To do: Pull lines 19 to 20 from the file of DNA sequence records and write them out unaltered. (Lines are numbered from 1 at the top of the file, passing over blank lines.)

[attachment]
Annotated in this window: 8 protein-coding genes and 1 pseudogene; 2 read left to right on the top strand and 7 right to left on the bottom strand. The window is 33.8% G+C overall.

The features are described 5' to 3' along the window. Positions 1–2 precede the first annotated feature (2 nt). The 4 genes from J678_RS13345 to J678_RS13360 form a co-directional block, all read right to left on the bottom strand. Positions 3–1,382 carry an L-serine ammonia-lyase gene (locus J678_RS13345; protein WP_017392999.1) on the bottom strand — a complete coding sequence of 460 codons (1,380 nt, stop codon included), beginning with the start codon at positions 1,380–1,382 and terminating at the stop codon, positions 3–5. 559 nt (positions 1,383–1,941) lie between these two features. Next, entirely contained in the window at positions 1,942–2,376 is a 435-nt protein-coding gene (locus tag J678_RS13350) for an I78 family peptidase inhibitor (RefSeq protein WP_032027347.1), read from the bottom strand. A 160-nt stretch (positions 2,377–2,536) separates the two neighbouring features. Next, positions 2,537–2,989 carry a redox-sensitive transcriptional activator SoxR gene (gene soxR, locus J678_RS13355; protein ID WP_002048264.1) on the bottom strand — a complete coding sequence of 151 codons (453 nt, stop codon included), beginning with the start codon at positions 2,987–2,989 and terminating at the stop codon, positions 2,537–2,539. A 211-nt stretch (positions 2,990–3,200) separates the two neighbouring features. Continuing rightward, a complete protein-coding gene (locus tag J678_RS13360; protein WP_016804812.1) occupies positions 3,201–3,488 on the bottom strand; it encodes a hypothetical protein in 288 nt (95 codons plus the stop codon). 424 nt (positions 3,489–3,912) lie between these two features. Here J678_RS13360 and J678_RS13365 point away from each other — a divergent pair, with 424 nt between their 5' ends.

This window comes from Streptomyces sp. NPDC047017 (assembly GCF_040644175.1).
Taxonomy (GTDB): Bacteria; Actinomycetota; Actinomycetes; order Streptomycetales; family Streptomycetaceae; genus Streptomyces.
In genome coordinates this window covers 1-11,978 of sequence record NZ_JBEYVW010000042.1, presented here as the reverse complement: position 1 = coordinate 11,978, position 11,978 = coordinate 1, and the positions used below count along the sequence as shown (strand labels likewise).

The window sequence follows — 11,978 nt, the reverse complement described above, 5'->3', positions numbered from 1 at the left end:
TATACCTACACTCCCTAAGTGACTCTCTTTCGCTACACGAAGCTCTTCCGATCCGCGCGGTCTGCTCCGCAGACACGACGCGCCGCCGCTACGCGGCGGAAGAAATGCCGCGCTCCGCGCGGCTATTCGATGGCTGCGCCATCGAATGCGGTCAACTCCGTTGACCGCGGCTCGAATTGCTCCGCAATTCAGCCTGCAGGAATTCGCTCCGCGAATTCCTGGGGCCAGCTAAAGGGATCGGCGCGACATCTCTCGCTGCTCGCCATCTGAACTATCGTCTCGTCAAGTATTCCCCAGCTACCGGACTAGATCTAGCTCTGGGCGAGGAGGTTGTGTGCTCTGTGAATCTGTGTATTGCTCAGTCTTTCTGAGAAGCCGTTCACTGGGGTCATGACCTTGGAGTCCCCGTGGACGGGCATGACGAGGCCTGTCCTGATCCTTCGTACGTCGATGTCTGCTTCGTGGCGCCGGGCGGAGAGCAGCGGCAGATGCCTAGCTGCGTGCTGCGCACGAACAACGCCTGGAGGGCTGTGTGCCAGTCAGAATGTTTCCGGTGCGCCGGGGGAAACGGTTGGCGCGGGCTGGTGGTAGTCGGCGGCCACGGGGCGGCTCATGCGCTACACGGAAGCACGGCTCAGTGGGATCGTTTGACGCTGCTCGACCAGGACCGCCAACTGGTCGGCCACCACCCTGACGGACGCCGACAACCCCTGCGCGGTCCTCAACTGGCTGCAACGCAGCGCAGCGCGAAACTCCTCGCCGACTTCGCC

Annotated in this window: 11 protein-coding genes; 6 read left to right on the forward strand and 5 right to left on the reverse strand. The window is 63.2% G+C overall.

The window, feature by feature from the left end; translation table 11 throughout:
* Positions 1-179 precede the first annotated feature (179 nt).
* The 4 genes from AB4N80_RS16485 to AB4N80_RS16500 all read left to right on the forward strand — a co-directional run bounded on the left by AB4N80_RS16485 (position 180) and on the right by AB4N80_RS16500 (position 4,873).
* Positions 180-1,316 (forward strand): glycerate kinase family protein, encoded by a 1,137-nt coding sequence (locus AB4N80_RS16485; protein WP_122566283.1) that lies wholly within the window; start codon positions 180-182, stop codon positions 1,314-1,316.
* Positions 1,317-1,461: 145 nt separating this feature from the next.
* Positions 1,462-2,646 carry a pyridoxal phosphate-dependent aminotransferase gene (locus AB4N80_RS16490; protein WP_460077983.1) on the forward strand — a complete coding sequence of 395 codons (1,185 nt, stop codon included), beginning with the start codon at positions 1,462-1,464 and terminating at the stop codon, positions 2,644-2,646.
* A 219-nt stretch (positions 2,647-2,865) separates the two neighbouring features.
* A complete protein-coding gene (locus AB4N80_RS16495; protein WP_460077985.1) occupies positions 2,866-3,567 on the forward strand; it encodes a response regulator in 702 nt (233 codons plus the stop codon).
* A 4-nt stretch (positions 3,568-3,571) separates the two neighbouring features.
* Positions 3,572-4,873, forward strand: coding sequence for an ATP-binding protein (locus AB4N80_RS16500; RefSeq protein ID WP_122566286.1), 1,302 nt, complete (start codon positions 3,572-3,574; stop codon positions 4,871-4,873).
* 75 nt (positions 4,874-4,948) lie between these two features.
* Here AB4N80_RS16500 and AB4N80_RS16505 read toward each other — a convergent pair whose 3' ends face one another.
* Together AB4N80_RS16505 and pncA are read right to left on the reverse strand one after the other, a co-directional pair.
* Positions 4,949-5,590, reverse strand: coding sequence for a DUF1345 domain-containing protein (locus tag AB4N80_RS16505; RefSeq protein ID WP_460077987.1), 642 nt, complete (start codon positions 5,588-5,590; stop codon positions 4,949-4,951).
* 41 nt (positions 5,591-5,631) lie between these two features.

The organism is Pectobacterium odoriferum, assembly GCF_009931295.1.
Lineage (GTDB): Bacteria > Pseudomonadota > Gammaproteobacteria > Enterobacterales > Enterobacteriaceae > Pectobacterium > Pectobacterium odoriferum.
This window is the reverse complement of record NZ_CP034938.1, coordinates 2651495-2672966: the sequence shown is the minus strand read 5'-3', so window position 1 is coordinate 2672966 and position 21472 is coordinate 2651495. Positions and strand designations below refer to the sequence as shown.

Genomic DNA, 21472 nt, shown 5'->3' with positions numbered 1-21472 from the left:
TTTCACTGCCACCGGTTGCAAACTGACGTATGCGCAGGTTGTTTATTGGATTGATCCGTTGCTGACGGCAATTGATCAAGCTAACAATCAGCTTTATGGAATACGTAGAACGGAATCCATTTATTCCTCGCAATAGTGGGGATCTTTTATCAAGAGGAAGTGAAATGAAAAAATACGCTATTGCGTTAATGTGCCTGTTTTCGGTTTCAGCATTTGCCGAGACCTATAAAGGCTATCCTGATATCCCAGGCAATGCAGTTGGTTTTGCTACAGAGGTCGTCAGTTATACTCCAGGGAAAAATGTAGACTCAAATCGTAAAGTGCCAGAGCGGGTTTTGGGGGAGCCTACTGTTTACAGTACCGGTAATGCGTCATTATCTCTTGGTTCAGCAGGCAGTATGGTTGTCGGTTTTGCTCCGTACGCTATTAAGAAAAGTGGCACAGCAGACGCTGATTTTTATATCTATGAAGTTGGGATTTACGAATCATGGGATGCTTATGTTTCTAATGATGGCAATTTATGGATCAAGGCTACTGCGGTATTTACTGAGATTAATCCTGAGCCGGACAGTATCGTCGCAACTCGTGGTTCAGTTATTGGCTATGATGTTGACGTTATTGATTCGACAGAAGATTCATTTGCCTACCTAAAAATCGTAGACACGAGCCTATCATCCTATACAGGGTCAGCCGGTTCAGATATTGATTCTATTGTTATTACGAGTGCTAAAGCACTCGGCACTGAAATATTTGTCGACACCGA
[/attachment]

* 75 nt (positions 4,874-4,948) lie between these two features.
* Here AB4N80_RS16500 and AB4N80_RS16505 read toward each other — a convergent pair whose 3' ends face one another.